The next season Felipe was traded to the Milwaukee Braves. The brothers all played at least 15 seasons in the major leagues, but there were no more all-Alou outfields!

Felipe was the best of the Alou brothers with 2,101 hits from 1958-74. Matty had 1,777 hits from 1960-74 and Jesus had 1,216 from 1963-79. The Alou’s, some of the first ball players to come from the Dominican Republic, played a combined 47 seasons. Matty Alou passed away in 2011.

Information: Excerpt edited from the New York Times article on the Three Alou’s in the same game. http://bats.blogs.nytimes.com/…/the-myth-of-the-alou-brot…/…

Check out Gary’s blog https://www.baseballhistorycomesalive.com/

And Gary’s new book The Best of Baseball History Come Alive https://www.amazon.com/Best-Baseball-History-Comes-Alive/dp/0578395967

The 49ers of Major League Baseball

A lot has been made of Aaron Judge’s remarkable season. He recently blew past the 50-home run mark and all eyes are upon him as he heads towards 60. But what about all those sluggers who made it all the way to 49 home runs and never got to that milestone number 50.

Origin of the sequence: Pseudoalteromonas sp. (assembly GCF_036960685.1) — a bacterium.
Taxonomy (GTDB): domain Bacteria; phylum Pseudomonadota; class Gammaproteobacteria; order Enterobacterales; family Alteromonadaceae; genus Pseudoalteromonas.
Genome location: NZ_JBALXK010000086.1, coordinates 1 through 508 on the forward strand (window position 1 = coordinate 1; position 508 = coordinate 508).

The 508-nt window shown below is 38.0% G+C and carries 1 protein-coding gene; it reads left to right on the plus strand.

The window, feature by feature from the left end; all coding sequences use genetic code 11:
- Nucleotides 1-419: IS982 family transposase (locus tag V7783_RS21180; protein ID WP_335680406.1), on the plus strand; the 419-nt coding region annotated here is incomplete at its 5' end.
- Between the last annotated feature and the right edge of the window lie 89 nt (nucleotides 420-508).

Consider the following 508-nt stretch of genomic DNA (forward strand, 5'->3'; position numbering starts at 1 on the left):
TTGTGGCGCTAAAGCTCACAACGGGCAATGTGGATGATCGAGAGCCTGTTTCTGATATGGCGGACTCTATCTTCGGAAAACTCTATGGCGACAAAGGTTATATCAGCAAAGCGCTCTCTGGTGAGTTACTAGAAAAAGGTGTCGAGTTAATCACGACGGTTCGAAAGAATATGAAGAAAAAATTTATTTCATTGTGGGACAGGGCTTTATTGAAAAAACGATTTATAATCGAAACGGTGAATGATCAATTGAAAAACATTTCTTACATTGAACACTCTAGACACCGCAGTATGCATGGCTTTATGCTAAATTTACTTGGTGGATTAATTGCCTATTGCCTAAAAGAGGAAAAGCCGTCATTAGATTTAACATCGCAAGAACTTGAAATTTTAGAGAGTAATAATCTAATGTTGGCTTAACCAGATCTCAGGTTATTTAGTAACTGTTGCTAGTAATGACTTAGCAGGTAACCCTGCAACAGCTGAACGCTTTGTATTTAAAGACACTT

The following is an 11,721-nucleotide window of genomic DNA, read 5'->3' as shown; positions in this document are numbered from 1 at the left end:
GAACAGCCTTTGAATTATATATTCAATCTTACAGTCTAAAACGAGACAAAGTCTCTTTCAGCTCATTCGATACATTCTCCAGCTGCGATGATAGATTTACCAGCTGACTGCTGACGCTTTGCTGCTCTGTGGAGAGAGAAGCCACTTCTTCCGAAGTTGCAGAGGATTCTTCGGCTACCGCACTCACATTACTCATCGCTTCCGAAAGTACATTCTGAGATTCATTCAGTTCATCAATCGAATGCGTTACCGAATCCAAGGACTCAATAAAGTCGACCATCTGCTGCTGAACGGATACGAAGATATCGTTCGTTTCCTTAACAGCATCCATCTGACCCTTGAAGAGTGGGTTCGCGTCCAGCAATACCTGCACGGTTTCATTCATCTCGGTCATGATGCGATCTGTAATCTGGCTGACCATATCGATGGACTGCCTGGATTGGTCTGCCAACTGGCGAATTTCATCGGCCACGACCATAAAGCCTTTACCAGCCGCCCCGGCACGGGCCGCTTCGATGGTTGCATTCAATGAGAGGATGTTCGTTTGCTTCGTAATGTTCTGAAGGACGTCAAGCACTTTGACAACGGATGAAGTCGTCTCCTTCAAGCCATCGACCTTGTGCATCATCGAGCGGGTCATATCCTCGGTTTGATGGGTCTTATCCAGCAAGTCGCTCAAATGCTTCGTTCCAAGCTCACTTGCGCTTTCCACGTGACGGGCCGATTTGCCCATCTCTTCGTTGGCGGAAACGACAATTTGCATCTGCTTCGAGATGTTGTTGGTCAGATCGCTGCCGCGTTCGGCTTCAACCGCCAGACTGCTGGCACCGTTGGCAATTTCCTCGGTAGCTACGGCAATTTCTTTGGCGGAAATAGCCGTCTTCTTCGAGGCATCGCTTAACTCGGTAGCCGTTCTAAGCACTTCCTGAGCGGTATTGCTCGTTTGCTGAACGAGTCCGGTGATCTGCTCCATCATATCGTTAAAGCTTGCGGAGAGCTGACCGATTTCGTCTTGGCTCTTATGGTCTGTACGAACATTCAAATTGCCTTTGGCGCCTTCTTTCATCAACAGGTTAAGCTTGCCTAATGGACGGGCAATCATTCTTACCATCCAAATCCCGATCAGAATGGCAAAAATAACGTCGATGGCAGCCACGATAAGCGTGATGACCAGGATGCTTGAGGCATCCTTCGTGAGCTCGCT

A review of the 49er’s list includes some of baseball’s best hitters.

Lou Gehrig

Lou Gehrig reached 49 twice in 1934 and 1936, as did Harmon Killebrew in 1964 and 1969.

Frank Robinson

Frank Robinson hit 49 home runs in his 1966 Triple Crown season. Ted Kluszewski blasted 49 in 1954. Larry Walker clubbed 49 round trippers in 1997.

The slugfest year of 2001, when Barry Bonds led the way with his record shattering 73 home runs, also provided 3 members of the 49ers Club; Shawn Green, Todd Helton and Jim Thome.

Eugenio Suarez who is still active hit 49 homers in 2019.

And finally, there is future Hall of Famer Albert Pujols who has belted 40 or more home runs in seven seasons topping out with 49 in 2006.

Albert Pujols

Quite an extraordinary, though overlooked achievement, by a group of some great Major League sluggers.

Baseball and All Its Charms